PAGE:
Pakistani reporter gunned down after seeking police protection
Reporters Without Borders (RSF) calls for an impartial investigation into the past weekend’s murder of Ali Sher Rajpar, a journalist in Pakistan’s southeastern Sindh province, who was well known for his investigative coverage of local municipal corruption and had just requested police protection.
A reporter for the Awami Awaz press group (which publishes the leading regional Sindhi-language daily) and president of the local press club in Padidan, in Naushahro Feroze district, Ali Sher Rajpar was slain in a chilling fashion on the evening of 4 May, when he was shot five times at close range just after locking the press club gate.
The complaint (known as a First Information Report) that his brother filed with the local police the next day names Padidan town committee chairperson Shakeel Ahmed Rajpar as the leading suspect. In several of his recent stories, Ali Sher Rajpar had linked this official to local corruption and had repeatedly been threatened by him.
Padidan press club members confirmed to RSF that Ali Sher Rajpar felt threatened in connection with his work and had unsuccessfully requested protection from the Naushahro Feroze district police just three days before being murdered.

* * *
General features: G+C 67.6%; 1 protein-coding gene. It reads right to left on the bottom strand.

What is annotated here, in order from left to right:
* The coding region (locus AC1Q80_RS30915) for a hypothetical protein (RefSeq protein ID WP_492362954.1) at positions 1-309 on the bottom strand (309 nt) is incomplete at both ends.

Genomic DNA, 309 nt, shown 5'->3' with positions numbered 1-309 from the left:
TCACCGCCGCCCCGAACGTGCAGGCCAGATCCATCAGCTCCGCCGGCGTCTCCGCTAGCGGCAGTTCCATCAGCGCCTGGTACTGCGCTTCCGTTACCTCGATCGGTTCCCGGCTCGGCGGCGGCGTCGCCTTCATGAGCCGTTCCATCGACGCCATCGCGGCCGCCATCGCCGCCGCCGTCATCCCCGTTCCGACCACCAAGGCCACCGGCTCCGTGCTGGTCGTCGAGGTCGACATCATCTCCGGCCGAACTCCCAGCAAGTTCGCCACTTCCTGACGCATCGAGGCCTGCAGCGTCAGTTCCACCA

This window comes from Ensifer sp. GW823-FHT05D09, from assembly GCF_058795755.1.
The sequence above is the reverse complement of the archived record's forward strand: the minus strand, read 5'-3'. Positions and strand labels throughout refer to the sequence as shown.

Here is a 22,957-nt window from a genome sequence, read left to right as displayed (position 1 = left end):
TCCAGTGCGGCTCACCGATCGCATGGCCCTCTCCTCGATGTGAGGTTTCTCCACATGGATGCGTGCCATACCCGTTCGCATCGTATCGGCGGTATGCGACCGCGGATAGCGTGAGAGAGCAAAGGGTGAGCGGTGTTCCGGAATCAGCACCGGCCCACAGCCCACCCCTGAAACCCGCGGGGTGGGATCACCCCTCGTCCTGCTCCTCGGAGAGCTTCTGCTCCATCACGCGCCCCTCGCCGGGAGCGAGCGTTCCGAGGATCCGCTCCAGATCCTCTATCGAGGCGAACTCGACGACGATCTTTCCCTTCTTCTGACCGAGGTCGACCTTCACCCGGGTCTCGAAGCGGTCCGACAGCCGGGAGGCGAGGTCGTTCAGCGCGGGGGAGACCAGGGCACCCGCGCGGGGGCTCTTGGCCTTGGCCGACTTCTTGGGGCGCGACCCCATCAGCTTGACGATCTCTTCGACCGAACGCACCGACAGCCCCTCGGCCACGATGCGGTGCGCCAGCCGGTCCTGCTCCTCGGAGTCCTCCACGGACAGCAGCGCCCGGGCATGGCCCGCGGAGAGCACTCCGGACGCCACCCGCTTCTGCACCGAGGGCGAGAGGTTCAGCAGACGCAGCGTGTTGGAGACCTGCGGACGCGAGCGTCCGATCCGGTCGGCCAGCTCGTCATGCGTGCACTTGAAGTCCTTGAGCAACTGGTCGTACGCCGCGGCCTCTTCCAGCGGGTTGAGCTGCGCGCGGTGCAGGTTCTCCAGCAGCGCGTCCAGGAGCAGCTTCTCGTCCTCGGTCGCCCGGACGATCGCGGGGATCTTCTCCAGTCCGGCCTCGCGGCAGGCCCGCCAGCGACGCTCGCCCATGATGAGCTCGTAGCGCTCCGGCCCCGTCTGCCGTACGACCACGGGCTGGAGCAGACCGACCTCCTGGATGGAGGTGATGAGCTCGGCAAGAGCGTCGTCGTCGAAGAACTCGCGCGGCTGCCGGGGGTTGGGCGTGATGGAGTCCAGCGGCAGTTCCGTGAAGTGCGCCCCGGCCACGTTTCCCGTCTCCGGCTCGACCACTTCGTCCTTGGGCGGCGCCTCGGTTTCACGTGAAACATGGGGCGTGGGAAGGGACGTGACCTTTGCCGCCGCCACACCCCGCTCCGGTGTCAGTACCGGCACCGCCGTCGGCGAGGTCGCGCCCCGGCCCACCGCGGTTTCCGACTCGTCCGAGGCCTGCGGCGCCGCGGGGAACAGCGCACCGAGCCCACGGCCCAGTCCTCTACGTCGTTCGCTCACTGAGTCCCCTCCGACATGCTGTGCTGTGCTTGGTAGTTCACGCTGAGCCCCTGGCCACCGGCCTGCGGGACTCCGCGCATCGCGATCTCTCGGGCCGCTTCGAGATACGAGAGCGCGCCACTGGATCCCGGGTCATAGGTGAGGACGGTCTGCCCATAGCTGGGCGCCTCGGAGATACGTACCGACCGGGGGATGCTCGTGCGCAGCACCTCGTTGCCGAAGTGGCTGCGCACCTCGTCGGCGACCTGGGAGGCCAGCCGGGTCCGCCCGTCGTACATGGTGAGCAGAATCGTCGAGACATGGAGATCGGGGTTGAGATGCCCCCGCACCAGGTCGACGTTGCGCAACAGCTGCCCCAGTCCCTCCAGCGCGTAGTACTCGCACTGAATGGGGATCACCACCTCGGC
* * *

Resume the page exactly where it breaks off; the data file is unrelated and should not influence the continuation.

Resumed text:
“It is unacceptable that a journalist has been murdered after clearly informing the authorities of the threats being made against him,” said Daniel Bastard, the head of RSF’s Asia-Pacific desk.
“There are many suspicions surrounding this shocking murder and the possibility of complicity in more than one quarter cannot be ruled out. We therefore urge the highest Sindh province authorities to order a completely independent investigation so that nothing is left unclarified.”
Two journalists killed in space of four days
The newspaper Dawn has quoted unidentified local police sources as saying that the police arrested the reporter’s cousin, Habeeb Rajpar, the next day and were blaming the murder on a family quarrel.
Ali Sher Rajpar was murdered just four days after another journalist, Malik Amanullah Khan, the president of the local press club in the Parowa area of Dera Ismail Khan district, in Khyber-Pakhtunkhwa province, was fatally shot four times in Parowa on 30 April. The police have not yet made any arrest.
After falling three places, Pakistan is ranked 142nd out of 180 countries in the 2019 World Press Freedom Index that RSF published last month, voicing concern about the “cycle of fear” that has taken hold in many countries.